Tag Archives: Rick Perry

Los Chistes: When Sandy Kress Met Rick Perry

To add a little humor to the education and public policy debate, Cloaking Inequity is starting a new series entitled Los Chistes (Also check out The Teat, which examines where various school “reformers” derive their funding). Cloaking Inequity has discussed Sandy Kress and Pearson in earlier posts. I teach a course called Critical Policy Analysis on Tuesdays. One of the students

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If it ain’t broke, break it: TX politicians now want NCLB for higher education

Texas politicians continue to be interested in finding elegant ways to reduce funding for public schools. Now they are aiming at the gems of our educational system— our colleges and universities. No Child Left Behind is coming to a Texas college and university near you. Yes, the Legislature that birthed NCLB wants to apply their outdated way of thinking about

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Soiled Legacy: The Birth of No Child Left Behind in Texas

There have been several articles describing the “Don’t Mess with Texas Revolt” against its own approach to high-stakes testing and accountability that was legislated in No Child Left Behind. Many Texans, regardless of their political stripes, are fed up with the current approach to high-stakes testing and accountability birthed here in the Lone Star State. There is this recent article in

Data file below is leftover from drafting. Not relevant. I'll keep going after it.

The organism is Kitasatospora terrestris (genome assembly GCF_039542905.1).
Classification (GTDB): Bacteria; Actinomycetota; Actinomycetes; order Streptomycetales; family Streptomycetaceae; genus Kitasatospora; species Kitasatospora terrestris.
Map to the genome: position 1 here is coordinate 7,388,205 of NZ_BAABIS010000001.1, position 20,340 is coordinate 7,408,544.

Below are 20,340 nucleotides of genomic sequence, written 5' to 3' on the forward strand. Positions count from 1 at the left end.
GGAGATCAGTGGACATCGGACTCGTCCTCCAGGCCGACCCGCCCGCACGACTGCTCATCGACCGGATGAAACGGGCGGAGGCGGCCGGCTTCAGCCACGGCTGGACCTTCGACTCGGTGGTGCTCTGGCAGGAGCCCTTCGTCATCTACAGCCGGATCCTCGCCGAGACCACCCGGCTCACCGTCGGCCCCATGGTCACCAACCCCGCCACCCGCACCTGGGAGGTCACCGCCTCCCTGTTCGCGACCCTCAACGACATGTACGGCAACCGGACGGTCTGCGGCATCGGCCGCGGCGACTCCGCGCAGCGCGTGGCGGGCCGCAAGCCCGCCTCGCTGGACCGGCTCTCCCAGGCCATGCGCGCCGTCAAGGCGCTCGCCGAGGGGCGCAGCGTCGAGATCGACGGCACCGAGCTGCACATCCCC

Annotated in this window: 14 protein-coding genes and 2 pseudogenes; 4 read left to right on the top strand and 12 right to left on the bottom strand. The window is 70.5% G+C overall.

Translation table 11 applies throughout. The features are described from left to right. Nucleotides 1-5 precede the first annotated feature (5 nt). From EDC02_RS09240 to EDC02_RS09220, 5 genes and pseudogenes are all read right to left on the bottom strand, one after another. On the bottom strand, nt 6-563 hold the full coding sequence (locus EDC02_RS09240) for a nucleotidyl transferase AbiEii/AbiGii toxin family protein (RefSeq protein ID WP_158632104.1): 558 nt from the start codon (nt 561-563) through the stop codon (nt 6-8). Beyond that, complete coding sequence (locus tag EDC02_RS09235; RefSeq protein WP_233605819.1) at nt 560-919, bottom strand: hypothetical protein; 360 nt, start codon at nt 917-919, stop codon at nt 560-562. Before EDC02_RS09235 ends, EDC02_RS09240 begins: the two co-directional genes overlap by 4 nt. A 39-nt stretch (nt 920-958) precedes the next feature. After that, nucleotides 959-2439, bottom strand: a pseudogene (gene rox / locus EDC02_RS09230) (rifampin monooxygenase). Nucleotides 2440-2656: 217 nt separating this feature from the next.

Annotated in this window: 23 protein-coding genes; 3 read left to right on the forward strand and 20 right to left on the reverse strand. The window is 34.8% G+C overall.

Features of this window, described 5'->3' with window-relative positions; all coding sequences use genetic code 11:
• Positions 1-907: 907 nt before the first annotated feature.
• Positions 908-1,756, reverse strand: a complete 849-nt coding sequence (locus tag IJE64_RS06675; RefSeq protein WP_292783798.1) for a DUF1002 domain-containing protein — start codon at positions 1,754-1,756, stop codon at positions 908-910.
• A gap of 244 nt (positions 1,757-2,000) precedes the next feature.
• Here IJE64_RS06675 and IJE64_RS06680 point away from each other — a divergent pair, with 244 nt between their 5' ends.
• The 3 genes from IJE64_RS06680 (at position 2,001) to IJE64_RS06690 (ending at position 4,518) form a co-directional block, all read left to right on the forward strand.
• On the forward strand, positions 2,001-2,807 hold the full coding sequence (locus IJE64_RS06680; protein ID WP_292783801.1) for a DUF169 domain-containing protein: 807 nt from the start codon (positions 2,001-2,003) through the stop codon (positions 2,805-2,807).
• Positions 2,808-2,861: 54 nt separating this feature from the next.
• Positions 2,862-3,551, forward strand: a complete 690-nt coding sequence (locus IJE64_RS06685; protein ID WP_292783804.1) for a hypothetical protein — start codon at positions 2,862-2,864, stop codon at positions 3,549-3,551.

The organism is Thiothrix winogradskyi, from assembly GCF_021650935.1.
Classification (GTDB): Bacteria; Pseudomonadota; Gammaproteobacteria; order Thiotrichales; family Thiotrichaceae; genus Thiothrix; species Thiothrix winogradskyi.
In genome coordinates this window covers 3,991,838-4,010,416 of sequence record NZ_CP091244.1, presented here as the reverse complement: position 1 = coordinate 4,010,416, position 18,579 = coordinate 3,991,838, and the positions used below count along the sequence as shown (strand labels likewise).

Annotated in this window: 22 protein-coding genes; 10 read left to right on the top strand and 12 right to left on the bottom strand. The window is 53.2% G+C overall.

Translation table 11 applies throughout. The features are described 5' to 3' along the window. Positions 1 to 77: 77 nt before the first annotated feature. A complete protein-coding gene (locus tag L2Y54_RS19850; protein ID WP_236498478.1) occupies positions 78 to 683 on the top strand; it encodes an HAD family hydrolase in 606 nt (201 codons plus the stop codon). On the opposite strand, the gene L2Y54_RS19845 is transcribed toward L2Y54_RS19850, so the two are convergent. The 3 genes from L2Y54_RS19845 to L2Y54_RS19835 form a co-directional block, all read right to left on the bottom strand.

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Vouchers and School Finance: Saving the Statehouse $?

Happy New Year 2013! I have often posted on school vouchers over the past few months. Why? There are factions in Texas, Louisiana and elsewhere that still argue they are efficacious educational policy and are pressing them into law. They are not. See CI’s thread on vouchers here. IUPRA will soon release a brief entitled Do Vouchers Create More Inequality?: Lessons from

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Conclusion: Are Vouchers a Panacea or Problematic? Pt. VI

Written in collaboration with Dr. Jaime Portales Voucher supporters in the United States and elsewhere claim (including Sen. Dan Patrick) that vouchers will improve the educational opportunities of disadvantaged students (Sugarman, 1999), and contribute to the social integration of middle- and upper-class students. Voucher supporters argue that, since school choice is already available to upper-class families through residential mobility or

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